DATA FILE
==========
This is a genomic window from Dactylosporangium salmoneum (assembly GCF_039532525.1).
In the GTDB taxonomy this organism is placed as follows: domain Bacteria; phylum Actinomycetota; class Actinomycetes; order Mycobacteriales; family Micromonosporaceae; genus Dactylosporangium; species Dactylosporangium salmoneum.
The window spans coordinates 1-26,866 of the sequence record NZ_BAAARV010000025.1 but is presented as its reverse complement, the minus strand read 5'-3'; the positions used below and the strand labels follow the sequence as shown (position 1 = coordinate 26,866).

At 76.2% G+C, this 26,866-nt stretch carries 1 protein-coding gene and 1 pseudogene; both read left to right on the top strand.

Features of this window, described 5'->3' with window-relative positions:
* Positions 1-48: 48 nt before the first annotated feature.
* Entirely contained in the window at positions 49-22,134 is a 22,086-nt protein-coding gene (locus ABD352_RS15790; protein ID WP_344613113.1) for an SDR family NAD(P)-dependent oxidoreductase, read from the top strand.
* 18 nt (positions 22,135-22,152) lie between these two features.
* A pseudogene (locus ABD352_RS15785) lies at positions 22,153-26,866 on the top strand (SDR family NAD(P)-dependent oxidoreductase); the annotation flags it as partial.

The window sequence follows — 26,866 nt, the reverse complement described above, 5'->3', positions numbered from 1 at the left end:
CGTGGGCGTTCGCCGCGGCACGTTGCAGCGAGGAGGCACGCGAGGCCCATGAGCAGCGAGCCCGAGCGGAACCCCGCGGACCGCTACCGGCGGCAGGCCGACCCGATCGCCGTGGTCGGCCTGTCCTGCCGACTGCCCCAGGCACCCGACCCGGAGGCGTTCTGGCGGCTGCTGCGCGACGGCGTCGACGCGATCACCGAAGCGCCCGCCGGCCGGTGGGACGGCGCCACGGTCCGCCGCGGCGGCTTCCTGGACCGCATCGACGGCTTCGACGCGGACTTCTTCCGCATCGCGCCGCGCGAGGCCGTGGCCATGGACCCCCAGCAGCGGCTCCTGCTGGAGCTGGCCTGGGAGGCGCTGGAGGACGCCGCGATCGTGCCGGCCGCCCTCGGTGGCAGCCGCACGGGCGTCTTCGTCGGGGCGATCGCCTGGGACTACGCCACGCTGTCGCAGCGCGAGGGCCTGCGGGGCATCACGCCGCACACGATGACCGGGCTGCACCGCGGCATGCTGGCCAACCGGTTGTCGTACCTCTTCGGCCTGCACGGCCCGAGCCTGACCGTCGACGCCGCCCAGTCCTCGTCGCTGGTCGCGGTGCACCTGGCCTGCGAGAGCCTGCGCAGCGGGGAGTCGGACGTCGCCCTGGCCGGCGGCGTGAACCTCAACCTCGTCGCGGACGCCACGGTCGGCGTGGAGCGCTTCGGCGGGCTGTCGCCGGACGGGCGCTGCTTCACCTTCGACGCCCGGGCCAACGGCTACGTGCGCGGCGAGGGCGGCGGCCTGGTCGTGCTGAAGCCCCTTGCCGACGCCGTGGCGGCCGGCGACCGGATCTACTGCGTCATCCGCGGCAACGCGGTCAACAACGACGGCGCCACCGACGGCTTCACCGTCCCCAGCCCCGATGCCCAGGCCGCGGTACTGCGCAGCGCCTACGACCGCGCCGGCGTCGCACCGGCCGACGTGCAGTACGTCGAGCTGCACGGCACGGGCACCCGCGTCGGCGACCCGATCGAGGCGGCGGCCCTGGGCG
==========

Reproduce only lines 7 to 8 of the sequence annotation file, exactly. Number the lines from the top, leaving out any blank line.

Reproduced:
* Entirely contained in the window at positions 49-22,134 is a 22,086-nt protein-coding gene (locus ABD352_RS15790; protein ID WP_344613113.1) for an SDR family NAD(P)-dependent oxidoreductase, read from the top strand.
* 18 nt (positions 22,135-22,152) lie between these two features.